An artist’s rendition of Proxima Centauri as seen from the “ring” portion of the world, Proxima b. It would be over 3 times the diameter and 10 times the area that our Sun takes up. Alpha Centauri A and B (shown) would be visible during the day. Image credit: ESO/M. Kornmesser.

To accurately measure the distances to the stars, the best technique is to measure their positions as precisely as possible over the course of an entire year. As Earth moves in its orbit around the Sun, traveling as far as 300 million kilometers from its location six months prior, the nearest stars will appear to shift, the same way your thumb appears to shift if you hold it at arm’s length and close one eye at first, then open it and close the other.

The parallax method, employed by GAIA, involves noting the apparent change in position of a nearby star relative to the more distant, background ones. Image credit: ESA/ATG medialab.

This phenomenon, known as parallax, wasn’t first accurately measured until the mid-19th century, giving us the distance to the nearest stars. Once you know how far away a star is and you measure its other properties, you can use that information to identify other stars just like it, and hence determine how far away anything you can see in the Universe is. We can step from the nearest stars to all stars in our galaxy to stars in galaxies beyond our own to the most distant galaxies observable.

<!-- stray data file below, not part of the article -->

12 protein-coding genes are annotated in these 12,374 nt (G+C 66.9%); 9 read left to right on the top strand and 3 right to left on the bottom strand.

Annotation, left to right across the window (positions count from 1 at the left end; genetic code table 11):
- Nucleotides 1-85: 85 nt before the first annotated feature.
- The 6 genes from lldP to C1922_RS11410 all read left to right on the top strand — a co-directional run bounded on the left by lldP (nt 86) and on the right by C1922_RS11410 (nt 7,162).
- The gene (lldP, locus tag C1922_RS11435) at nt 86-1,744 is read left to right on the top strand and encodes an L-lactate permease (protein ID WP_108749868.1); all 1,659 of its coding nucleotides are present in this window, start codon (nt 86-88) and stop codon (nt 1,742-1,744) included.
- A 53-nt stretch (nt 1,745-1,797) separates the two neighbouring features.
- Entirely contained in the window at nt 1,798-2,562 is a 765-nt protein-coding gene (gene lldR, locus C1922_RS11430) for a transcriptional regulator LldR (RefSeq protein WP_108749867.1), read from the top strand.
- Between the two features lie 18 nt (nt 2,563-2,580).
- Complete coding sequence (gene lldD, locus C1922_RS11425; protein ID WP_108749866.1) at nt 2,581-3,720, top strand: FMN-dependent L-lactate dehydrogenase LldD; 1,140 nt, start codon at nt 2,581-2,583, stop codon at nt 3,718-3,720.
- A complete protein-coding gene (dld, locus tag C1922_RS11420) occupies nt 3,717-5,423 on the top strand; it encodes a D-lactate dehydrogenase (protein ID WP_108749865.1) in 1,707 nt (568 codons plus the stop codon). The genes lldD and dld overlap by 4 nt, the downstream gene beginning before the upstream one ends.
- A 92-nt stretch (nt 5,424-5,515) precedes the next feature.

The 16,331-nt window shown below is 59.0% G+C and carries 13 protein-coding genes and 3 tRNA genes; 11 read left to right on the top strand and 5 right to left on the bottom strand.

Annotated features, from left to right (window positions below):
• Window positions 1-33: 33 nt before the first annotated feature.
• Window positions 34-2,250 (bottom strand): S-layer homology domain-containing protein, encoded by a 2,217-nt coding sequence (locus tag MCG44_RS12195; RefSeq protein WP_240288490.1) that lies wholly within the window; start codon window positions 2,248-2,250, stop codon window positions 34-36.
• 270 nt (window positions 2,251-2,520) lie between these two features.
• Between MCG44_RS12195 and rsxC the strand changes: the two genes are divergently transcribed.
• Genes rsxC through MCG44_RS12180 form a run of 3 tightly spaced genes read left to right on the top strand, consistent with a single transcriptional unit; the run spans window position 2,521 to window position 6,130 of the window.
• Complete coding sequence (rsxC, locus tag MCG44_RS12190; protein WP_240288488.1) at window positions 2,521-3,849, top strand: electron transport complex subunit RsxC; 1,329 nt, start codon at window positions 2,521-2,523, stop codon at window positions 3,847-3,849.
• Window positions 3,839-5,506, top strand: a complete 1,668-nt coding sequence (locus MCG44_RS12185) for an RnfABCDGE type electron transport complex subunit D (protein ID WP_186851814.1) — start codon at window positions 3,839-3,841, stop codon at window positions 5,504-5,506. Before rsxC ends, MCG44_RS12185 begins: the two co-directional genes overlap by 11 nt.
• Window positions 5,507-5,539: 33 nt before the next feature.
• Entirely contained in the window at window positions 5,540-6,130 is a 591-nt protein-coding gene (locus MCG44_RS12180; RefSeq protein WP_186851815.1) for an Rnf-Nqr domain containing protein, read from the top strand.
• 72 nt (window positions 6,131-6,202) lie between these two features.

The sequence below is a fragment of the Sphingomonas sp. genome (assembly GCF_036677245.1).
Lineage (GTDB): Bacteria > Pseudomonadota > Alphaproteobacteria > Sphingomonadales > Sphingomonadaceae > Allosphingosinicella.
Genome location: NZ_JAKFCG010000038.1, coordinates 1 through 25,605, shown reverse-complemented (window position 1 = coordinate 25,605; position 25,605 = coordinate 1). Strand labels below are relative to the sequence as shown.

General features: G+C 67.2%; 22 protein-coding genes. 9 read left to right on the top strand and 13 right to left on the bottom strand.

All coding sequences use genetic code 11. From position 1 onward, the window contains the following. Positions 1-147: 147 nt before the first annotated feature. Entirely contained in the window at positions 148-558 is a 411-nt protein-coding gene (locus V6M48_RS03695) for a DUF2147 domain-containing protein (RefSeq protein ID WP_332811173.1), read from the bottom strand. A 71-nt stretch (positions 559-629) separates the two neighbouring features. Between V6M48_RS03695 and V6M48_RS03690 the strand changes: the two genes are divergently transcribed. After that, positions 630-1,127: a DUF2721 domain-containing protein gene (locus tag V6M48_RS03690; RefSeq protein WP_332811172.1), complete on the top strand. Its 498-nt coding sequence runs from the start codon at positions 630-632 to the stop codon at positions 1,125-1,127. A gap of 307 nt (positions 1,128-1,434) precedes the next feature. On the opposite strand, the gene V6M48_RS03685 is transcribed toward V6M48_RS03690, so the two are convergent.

The Hubble eXtreme Deep Field (XDF), which revealed approximately 50% more galaxies-per-square-degree than the previous Ultra-Deep Field. Image credit: NASA; ESA; G. Illingworth, D. Magee, and P. Oesch, University of California, Santa Cruz; R. Bouwens, Leiden University; and the HUDF09 Team.

This works just like a ladder, where you step on the first rung and use that step to get to the next rung, and each time you get a little bit further on your journey. The European Space Agency’s GAIA satellite, launched in 2013, seeks to measure the parallax positions of millions of stars, giving us the most secure “first rung” on the cosmic distance ladder of all-time.